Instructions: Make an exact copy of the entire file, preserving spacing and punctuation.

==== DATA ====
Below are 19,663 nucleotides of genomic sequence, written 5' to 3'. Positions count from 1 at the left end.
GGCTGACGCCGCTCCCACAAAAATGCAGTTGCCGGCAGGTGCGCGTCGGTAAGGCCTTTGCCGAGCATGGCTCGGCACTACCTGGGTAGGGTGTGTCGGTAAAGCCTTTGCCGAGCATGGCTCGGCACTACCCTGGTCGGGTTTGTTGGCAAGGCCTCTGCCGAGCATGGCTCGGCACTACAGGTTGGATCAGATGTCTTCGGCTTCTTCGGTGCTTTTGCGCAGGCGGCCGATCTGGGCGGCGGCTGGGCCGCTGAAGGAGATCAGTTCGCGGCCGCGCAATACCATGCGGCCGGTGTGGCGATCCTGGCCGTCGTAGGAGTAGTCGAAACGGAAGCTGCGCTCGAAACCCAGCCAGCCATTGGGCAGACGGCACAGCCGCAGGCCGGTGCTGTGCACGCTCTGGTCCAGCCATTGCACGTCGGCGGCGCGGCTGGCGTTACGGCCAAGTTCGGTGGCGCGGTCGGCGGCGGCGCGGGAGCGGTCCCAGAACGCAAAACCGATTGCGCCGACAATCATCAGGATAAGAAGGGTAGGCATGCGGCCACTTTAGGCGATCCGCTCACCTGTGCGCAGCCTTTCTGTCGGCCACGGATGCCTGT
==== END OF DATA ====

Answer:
Below are 19,663 nucleotides of genomic sequence, written 5' to 3'. Positions count from 1 at the left end.
GGCTGACGCCGCTCCCACAAAAATGCAGTTGCCGGCAGGTGCGCGTCGGTAAGGCCTTTGCCGAGCATGGCTCGGCACTACCTGGGTAGGGTGTGTCGGTAAAGCCTTTGCCGAGCATGGCTCGGCACTACCCTGGTCGGGTTTGTTGGCAAGGCCTCTGCCGAGCATGGCTCGGCACTACAGGTTGGATCAGATGTCTTCGGCTTCTTCGGTGCTTTTGCGCAGGCGGCCGATCTGGGCGGCGGCTGGGCCGCTGAAGGAGATCAGTTCGCGGCCGCGCAATACCATGCGGCCGGTGTGGCGATCCTGGCCGTCGTAGGAGTAGTCGAAACGGAAGCTGCGCTCGAAACCCAGCCAGCCATTGGGCAGACGGCACAGCCGCAGGCCGGTGCTGTGCACGCTCTGGTCCAGCCATTGCACGTCGGCGGCGCGGCTGGCGTTACGGCCAAGTTCGGTGGCGCGGTCGGCGGCGGCGCGGGAGCGGTCCCAGAACGCAAAACCGATTGCGCCGACAATCATCAGGATAAGAAGGGTAGGCATGCGGCCACTTTAGGCGATCCGCTCACCTGTGCGCAGCCTTTCTGTCGGCCACGGATGCCTGT